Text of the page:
I have recently discovered a gem. Or rather, a series of gems. These jewels? Armistead Maupin's series of books that began with Tales of the City. The city is San Francisco, and the first novel in the series begins in 1976 - the year I graduated from high school in a small town in southern Illinois.
I had purchased Tales in paperback after hearing Maupin give a reading in Seattle in the summer of 2011, but it sat on my bookshelf, unread past the first couple of chapters. I'm not sure now what prompted me to purchase the book on Kindle a few weeks ago and to begin reading - and keep on reading. But, wow, I'm glad I did. I read. And read. And read. I loved it. It made me feel light, happy, carefree, engaged. And I continued on to read the next volume in the series, More Tales of the City.
One of the main characters in Tales is a gay man named Michael. Michael was from Orlando, Florida, and like thousands of other gay men in the 70's, Michael moved to San Francisco so that he could live in an environment where he wasn't judged and condemned for being gay.
Without giving away any of the plot, in the second book of the Tales series (which I just finished), Michael contracts an illness (not AIDS) which is life-threatening. Conceding to his imploring friends, he decides to dictate a letter to his parents in Orlando from his hospital bed.
Although I realize I am probably infringing copyright, I hope Armistead Maupin will pardon me for quoting parts of the coming out letter Michael wrote to his mother in Orlando, who had become part of Anita Bryant's crusade. The words are so poignant ... they resonated so deeply with me, as I'm sure they will with others. I would like to think that they belong to the entire gay community, worldwide and timeless. Here's to the 70's ... and the 2010's ... :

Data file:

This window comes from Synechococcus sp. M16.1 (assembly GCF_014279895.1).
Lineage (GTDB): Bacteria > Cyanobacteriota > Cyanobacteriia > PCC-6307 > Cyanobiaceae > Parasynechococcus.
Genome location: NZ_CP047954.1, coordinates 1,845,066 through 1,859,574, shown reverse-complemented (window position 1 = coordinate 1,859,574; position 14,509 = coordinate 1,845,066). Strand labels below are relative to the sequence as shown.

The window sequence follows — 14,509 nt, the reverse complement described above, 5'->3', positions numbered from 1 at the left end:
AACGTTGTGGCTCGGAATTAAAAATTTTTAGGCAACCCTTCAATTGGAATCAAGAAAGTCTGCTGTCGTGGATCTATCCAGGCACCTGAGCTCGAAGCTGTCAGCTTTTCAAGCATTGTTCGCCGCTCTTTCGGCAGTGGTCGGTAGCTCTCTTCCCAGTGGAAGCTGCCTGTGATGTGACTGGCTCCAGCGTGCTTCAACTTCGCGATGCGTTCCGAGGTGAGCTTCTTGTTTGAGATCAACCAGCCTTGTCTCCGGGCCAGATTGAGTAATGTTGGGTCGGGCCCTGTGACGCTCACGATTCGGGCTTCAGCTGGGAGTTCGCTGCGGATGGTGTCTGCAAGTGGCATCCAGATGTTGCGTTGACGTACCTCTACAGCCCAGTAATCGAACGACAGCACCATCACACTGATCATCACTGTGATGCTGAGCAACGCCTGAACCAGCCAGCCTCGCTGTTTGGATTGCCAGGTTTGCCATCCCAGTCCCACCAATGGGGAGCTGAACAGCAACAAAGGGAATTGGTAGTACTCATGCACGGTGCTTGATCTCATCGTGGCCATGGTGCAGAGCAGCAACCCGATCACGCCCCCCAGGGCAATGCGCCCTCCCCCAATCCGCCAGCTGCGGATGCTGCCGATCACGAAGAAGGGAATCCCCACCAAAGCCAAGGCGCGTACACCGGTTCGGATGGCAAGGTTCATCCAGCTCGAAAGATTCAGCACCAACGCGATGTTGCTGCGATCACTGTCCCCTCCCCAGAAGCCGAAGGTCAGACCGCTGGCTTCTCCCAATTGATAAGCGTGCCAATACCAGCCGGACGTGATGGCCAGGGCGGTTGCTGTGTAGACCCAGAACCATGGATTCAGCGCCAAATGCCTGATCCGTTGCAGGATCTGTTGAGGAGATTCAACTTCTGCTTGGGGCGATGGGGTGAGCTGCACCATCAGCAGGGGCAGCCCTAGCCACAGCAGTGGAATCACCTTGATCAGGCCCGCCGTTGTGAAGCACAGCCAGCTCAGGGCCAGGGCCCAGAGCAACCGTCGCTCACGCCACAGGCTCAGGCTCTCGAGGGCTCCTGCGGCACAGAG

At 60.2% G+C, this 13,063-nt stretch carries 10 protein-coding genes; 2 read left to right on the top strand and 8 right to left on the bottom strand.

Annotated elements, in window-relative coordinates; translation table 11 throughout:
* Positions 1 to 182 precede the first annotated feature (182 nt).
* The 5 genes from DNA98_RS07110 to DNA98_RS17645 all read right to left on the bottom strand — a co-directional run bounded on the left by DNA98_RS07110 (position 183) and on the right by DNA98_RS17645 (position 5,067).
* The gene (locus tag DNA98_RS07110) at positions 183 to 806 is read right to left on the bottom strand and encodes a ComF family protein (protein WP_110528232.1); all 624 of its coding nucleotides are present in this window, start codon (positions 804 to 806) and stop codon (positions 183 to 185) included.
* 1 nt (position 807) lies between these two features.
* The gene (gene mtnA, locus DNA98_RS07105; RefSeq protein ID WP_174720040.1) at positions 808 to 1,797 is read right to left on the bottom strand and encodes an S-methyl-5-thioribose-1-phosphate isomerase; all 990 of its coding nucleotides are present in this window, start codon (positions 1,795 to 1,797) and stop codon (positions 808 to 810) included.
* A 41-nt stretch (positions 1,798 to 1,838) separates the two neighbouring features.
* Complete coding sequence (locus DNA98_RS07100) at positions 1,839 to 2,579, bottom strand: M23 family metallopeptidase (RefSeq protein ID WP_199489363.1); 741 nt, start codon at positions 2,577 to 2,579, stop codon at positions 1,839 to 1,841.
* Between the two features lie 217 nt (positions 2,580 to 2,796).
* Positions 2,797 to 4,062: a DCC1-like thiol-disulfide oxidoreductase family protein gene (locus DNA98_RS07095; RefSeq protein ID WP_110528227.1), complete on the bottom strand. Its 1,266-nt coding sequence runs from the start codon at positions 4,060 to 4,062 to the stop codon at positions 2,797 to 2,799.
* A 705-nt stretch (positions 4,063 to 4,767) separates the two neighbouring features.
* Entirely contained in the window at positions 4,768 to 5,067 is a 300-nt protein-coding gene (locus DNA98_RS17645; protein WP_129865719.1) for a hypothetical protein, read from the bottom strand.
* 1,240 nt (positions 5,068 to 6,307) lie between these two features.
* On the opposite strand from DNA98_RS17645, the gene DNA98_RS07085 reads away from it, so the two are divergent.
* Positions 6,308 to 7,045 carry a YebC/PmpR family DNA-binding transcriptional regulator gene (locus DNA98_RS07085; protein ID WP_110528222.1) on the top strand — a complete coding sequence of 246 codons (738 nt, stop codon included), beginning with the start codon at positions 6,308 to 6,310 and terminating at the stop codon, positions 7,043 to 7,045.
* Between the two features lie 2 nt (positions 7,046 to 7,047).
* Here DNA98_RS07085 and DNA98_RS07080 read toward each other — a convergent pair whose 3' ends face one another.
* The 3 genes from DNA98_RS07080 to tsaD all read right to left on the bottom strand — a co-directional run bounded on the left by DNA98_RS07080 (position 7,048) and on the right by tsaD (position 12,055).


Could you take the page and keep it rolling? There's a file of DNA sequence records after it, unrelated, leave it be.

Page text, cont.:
" ... I'm sorry, Mama ... for how you must feel at this moment. I know what that feeling is, for I felt it for most of my life. Revulsion, shame, disbelief - rejection through fear of something I knew, even as a child, was as basic to my nature as the color of my eyes.
"No, Mama, I wasn't 'recruited.' No seasoned homosexual ever served as my mentor. But you know what? I wish someone had. I wish someone older than me and wiser than the people in Orlando had taken me aside and said, 'You're all right, kid. You can grow up to be a doctor or a teacher just like anyone else. You're not crazy or sick or evil ...'
"I know this may be hard for you to believe, but San Francisco is full of men and women, both straight and gay, who don't consider sexuality in measuring the worth of another human being ...
"I know I can't tell you what it is to be gay. But I can tell you what it's not.
"It's not hiding behind words, Mama. Like 'family' and 'decency' and 'Christianity.' It's not fearing your body, or the pleasures that God made for it. It's not judging your neighbor, except when he's crass or unkind.
"Being gay has taught me tolerance, compassion and humility. It has shown me the limitless possibilities of living. It has given me people whose passion and kindness and sensitivity have provided a constant source of strength. It has brought me into the family of man, Mama, and I like it here. I like it ...
"Your loving son,
It could have been signed, "Joseph."